I think jadeybeans is on the right track, in that 40 days is not literal, 40 being a magical number from the bible and some other traditions - 40 years of wandering the desert, 40 days of Lent, Jesus' fast for 40 days. It's a portentious number, like 60 or some of the primes. I think "40 days this afternoon" was to suggest that all the suffering and privation of 40 days of fasting was experienced in this one awful afternoon when the relationship broke up, to give the idea that the pain was of biblical proportions. ~Christina Miller, May 2007
I've tried to look at this in context; that is, it's kind of a bittersweet-sounding song. They even said it was a love song, in the Berlin performance. Anywho. "Stormy pinkness/Human weakness/Fills my johnny cup with gloom". Stormy pinkness refers to crying; the color of someone's face/eyes while doing it and the tears that fall (as rain does) from their eyes. Human weakness is just that; it's those emotions that the person has. The tears fall into his coffee, 'filling it with gloom'. "Your progression/My digression/Forty days this afternoon". "Your progression" was the person the narrator loved moving on, while "My digression" was perhaps the narrator himself losing interest in his partner (maybe even looking at other girls - another example of Human weakness). This all describes the break-up which the narrator remembers happening forty days ago to the afternoon (the number forty was chosen simply because it sounds good). "The things we cherish are small indeed/So much the larger the need". Everything we love in this life is relatively inconsequential to everyone and everything but ourselves, and so we have a great need for what we do love to be rewarding. "Stormy pinkness/Set me thanklessly free". His tears are painful yet cathartic, letting him slowly leave the thoughts of happiness that used to be, thoughts that he doesn't really WANT to leave, and instead allowing him move on with his life. -AP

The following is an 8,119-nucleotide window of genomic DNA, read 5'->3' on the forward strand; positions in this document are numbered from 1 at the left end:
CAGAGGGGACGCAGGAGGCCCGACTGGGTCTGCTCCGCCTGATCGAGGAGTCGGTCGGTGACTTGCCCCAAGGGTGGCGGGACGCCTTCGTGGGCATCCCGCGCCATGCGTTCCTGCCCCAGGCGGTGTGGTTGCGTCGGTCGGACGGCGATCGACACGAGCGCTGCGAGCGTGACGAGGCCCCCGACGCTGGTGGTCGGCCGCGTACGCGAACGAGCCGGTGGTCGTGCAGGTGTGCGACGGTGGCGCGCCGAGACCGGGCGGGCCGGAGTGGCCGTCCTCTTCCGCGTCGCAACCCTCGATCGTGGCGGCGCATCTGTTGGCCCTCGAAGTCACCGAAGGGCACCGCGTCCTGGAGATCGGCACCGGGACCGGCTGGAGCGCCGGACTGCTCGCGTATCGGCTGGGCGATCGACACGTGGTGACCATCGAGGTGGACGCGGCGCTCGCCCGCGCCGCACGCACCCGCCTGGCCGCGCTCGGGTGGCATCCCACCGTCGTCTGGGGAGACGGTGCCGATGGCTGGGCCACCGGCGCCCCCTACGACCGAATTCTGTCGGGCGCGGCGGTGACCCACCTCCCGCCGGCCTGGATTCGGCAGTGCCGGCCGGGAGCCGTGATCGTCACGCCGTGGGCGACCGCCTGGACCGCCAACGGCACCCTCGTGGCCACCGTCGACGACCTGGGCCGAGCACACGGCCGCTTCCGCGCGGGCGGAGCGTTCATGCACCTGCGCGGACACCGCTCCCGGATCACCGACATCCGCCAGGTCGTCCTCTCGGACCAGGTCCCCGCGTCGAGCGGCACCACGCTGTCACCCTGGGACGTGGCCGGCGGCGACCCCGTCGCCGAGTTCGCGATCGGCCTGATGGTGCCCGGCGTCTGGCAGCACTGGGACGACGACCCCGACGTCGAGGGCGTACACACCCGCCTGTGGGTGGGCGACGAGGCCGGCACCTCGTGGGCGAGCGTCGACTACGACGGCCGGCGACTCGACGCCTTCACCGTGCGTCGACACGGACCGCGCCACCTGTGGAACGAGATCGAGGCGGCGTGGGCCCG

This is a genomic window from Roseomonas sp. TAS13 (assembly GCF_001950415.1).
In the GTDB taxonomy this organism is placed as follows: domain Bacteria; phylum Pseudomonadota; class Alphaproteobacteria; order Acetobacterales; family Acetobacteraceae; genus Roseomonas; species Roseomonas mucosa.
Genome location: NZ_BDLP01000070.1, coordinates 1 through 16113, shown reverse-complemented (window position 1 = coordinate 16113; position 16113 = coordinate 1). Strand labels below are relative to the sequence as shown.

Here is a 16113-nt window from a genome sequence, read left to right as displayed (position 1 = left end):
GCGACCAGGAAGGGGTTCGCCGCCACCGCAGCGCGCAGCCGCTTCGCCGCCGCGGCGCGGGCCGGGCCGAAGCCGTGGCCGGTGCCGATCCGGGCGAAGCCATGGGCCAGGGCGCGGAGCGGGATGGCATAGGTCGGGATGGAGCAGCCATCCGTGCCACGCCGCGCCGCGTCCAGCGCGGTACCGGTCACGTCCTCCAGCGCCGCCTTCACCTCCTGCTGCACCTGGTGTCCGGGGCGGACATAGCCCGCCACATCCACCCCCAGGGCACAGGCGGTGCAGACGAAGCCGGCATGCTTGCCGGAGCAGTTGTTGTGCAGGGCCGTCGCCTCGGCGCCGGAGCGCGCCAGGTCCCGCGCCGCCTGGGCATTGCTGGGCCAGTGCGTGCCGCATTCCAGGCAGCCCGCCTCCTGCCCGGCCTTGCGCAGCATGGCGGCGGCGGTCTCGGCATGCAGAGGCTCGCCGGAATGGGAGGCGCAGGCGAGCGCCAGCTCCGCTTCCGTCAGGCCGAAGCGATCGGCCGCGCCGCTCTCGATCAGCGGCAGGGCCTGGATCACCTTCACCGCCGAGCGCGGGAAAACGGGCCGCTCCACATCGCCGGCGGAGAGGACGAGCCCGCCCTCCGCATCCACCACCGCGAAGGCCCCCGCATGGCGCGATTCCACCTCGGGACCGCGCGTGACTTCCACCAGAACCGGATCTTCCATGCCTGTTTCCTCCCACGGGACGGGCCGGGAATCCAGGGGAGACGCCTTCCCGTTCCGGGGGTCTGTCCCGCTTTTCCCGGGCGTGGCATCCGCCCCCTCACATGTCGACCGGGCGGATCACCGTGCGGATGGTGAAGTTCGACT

Never thought about understanding this song, just liked the words. But had a miscarriage recently and kept having this song stuck in my head, and I realized this song is about miscarriage/abortion. 40 weeks is the average length of a pregnancy, and you will know when your anticipated due date comes, and you will mourn. "The things we cherish are small indeed." And you do feel "thanklessly set free" in so many ways. And in the live in Berlin track when John says it's a love song - - it is.
Madness and Badness on the Bus
I don't mean to "prick the prack" so to speak, but this song is almost definitely about a long bus ride to the Bronx, where the narrator of the song plans to buy a new cloth sack (also known as a Jolly Cup). "The things we cherish are small indeed," he says, "so much the larger that it's needed." This is a reference to lint, small pieces of corn, dirt, and so on that could get stuck inside the Jolly Cup, as is the reference to gloom. Finally, he learns that the trip back will be on a different bus. I.E., the trip will never end for forty days. A similar theme is expressed in the enigmatic Hello Radio, and also in Til My Head Falls Off, which is about the purchase of a cloth bag by a blind person. --WhatTheHeckLinnell 01:12, 11 March 2011 (UTC)